The value of lined works
Today, amateurs and professionals are concerned about the conservation of their heritage… and the state of conservation is an essential criteria for the purchase… If the act of lining is a conservation operation, it often makes the work lose value.
Why is that ?
The lining is a delicate technique recommended when the work presents alterations of the pictorial layer combined with a deficiency of the textile support. It consists of placing one or more new canvases on the back of the original support with the help of an adhesive that penetrates the different layers of the painting, regenerating the glue, the ground and the colored layer.
The adhesive is based on animal preparations, resins and waxes or synthetic resins. The operations can be done cold or hot with an iron or a low pressure table.
The first linings date from the 17th century in Flanders but the Italians as the French claim the paternity of the technique of lining. Each country has its own recipes, wax in the North, the paste glue or colletta (based on rye flour, wheat and animal glues) in France and Italy. From the 18th century onwards, restoration workshops recommended the technique of lining for many paintings and especially for too many pathologies. And therein lies the problem of the use of lining. At that time, it was customary to line a painting in order to enlarge or shrink it… thus causing significant modifications to the work. With our current knowledge and a deontology aiming at respecting the physical and aesthetic integrity of the original work, lining is now a conservation measure that is carried out when the alterations of adhesion and cohesion cannot be treated by other measures such as consolidation for example.
Consequently, a work of art that has been lined gives rise to a feeling of doubt in the art professional as to its workmanship, and we often see a real questioning of its authenticity. Of course, examinations are possible and ultraviolet rays can detect additions and overpaints that may have modified the appearance and the subject, thus seeking to seduce the viewer to the detriment of the aesthetic truth. However, when the overpaints are important, it is difficult to pronounce on the quality of the original colored layer. Only the act of de-restoration will restore the legibility of the remaining work.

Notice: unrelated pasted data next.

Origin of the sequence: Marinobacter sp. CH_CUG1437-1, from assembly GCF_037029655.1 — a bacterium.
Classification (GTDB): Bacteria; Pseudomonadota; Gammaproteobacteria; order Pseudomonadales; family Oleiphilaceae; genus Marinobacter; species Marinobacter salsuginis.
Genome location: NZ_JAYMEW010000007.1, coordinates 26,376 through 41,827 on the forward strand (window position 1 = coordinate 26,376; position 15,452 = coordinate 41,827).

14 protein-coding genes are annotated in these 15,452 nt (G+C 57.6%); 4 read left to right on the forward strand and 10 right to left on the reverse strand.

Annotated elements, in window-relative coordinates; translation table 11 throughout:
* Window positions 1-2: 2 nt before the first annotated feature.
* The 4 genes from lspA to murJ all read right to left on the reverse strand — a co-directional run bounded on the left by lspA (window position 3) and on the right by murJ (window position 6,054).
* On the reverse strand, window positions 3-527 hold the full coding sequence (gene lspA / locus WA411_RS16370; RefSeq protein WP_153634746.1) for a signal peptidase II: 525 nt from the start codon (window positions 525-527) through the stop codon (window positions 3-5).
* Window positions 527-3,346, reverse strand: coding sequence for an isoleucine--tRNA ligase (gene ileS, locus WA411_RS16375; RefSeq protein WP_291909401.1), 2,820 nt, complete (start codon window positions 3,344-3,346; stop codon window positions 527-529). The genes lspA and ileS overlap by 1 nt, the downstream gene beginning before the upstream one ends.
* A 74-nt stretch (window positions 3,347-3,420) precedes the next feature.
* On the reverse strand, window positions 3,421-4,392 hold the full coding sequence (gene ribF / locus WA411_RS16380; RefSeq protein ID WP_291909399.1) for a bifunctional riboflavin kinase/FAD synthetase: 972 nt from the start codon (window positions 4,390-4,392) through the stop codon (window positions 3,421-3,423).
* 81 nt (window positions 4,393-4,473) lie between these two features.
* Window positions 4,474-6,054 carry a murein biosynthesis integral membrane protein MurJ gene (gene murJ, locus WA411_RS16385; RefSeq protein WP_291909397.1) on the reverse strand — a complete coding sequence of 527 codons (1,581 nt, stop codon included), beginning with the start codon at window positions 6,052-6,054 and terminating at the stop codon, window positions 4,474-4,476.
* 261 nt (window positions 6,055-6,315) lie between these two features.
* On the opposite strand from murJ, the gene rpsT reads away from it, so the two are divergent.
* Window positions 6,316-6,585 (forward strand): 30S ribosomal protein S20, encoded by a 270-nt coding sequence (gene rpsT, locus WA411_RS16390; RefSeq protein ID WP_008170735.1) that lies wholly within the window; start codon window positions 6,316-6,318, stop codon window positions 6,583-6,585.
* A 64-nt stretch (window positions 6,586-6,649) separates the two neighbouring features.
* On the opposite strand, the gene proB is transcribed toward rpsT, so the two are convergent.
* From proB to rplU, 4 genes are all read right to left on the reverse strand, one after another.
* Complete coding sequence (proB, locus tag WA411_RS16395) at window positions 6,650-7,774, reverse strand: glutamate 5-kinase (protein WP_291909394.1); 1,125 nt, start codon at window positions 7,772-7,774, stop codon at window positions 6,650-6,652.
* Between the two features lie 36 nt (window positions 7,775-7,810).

You can understand that a lining is likely to be considered as abusive since it was done because of a tear, damaged edges, a simple deformation or a modification of the format for decorative reasons. Today, we know how to treat all these alterations without using lining, which is a difficult operation that requires method and technique, because it can lead to crushing of the material (with lining irons), darkened tones when the adhesive is waxy… without forgetting the current lining techniques which, if they have many advantages in their implementation, often have the disadvantage of a lack of reversibility In spite of everything, lining is a conservative treatment that remains legitimate in the case of serious pathologies.
Paradoxically, the art market as well as collectors are only interested in unrestored works of art for the reasons mentioned above, so what should we conclude ?
We know that a restoration has an impact on the value of a classical painting, but conservation operations will not necessarily diminish the value of the work if the restoration does not affect the appearance, the structure and the integrity… The interventions must therefore result from a precise condition report of the work’s constituents, which may lead the conservator-restorer to recommend the removal of an old lining… To the great pleasure of the collector ! And a new market value !